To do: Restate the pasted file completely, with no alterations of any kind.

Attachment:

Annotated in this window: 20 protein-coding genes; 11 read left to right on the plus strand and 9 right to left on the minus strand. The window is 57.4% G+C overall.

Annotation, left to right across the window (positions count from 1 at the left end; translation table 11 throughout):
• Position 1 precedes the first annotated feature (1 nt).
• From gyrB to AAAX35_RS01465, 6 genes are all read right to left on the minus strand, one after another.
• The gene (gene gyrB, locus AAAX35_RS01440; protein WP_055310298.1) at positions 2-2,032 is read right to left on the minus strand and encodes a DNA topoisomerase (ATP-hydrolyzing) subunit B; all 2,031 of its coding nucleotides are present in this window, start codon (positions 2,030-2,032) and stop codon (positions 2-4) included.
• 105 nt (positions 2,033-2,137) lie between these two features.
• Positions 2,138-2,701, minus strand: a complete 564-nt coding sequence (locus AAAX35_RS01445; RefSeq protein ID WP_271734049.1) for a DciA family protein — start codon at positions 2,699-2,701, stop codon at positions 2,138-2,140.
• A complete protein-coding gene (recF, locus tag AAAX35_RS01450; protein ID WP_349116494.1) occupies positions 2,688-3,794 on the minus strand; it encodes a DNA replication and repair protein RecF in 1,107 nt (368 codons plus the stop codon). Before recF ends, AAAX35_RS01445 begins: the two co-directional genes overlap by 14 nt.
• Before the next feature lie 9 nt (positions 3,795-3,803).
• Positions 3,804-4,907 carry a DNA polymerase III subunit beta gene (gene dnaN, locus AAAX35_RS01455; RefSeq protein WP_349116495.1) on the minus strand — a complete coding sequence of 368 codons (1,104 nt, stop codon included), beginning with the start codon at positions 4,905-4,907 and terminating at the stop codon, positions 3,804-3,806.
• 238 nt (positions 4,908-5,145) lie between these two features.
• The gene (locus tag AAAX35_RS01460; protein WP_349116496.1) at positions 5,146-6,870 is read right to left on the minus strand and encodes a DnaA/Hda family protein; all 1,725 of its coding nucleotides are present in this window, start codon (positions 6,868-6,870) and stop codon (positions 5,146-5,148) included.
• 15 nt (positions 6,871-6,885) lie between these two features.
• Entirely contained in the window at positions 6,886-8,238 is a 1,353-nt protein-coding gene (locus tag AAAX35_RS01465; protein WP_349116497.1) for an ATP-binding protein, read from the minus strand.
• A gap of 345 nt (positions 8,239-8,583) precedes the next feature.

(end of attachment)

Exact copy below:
Annotated in this window: 20 protein-coding genes; 11 read left to right on the plus strand and 9 right to left on the minus strand. The window is 57.4% G+C overall.

Annotation, left to right across the window (positions count from 1 at the left end; translation table 11 throughout):
• Position 1 precedes the first annotated feature (1 nt).
• From gyrB to AAAX35_RS01465, 6 genes are all read right to left on the minus strand, one after another.
• The gene (gene gyrB, locus AAAX35_RS01440; protein WP_055310298.1) at positions 2-2,032 is read right to left on the minus strand and encodes a DNA topoisomerase (ATP-hydrolyzing) subunit B; all 2,031 of its coding nucleotides are present in this window, start codon (positions 2,030-2,032) and stop codon (positions 2-4) included.
• 105 nt (positions 2,033-2,137) lie between these two features.
• Positions 2,138-2,701, minus strand: a complete 564-nt coding sequence (locus AAAX35_RS01445; RefSeq protein ID WP_271734049.1) for a DciA family protein — start codon at positions 2,699-2,701, stop codon at positions 2,138-2,140.
• A complete protein-coding gene (recF, locus tag AAAX35_RS01450; protein ID WP_349116494.1) occupies positions 2,688-3,794 on the minus strand; it encodes a DNA replication and repair protein RecF in 1,107 nt (368 codons plus the stop codon). Before recF ends, AAAX35_RS01445 begins: the two co-directional genes overlap by 14 nt.
• Before the next feature lie 9 nt (positions 3,795-3,803).
• Positions 3,804-4,907 carry a DNA polymerase III subunit beta gene (gene dnaN, locus AAAX35_RS01455; RefSeq protein WP_349116495.1) on the minus strand — a complete coding sequence of 368 codons (1,104 nt, stop codon included), beginning with the start codon at positions 4,905-4,907 and terminating at the stop codon, positions 3,804-3,806.
• 238 nt (positions 4,908-5,145) lie between these two features.
• The gene (locus tag AAAX35_RS01460; protein WP_349116496.1) at positions 5,146-6,870 is read right to left on the minus strand and encodes a DnaA/Hda family protein; all 1,725 of its coding nucleotides are present in this window, start codon (positions 6,868-6,870) and stop codon (positions 5,146-5,148) included.
• 15 nt (positions 6,871-6,885) lie between these two features.
• Entirely contained in the window at positions 6,886-8,238 is a 1,353-nt protein-coding gene (locus tag AAAX35_RS01465; protein WP_349116497.1) for an ATP-binding protein, read from the minus strand.
• A gap of 345 nt (positions 8,239-8,583) precedes the next feature.